Operant and classical conditioning have many similarities but there are important differences in the nature of the response and of the reinforcement. In operant conditioning, the reinforcer's presentation or withdrawal depends on performance of the targeted response, whereas in classical conditioning the reinforcement (the unconditional stimulus) occurs regardless of the organism's response. Moreover, whereas the reinforcement in classical conditioning strengthens the association between the conditional and unconditional stimulus, the reinforcement in operant conditioning strengthens the response it was made contingent upon. In terms of the responses studied, classical conditioning almost exclusively focuses on reflexive types of behavior that the organism does not have much control over, whereas operant conditioning focuses on non-reflexive behaviors that the organism does have control over.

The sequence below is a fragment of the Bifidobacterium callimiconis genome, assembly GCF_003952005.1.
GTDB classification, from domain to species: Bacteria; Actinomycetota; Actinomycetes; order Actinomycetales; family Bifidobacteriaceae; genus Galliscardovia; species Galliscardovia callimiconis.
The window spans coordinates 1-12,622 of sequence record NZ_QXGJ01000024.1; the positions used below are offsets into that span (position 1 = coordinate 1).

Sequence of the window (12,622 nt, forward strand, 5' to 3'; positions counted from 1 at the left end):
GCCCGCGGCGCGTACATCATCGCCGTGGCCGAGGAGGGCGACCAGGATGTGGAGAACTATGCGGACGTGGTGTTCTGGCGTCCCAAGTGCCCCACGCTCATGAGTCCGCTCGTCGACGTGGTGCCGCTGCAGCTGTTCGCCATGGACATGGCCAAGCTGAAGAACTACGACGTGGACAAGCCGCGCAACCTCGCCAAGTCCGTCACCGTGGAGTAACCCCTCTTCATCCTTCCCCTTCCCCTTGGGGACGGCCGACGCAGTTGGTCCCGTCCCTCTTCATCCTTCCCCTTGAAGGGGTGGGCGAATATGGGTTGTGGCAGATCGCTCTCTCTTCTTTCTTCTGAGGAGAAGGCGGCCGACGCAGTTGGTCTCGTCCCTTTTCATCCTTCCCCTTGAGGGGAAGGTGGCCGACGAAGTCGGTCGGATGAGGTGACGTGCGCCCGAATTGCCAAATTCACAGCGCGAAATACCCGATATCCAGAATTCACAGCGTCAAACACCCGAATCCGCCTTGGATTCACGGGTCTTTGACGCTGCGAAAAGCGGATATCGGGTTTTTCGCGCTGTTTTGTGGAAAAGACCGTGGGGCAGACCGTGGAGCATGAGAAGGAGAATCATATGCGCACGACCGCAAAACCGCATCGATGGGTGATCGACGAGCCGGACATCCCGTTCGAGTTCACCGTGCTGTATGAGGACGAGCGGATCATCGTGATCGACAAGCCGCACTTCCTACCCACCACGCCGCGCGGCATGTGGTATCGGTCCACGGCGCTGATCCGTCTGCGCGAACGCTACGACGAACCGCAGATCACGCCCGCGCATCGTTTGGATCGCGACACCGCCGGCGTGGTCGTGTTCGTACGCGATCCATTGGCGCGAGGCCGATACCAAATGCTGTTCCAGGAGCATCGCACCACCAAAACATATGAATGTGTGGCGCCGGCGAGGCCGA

Whether the theoretical underlying conditioning processes are the same is still an open question that may ultimately be unresolvable. Some experimental evidence supports an important distinction in how associations are formed in the two types of conditioning. Two-process learning theories are those that see classical and operant conditioning processes as fundamentally different.
- Conditioning - Current Research/future Developments
- Conditioning - Classical And Operant Conditioning
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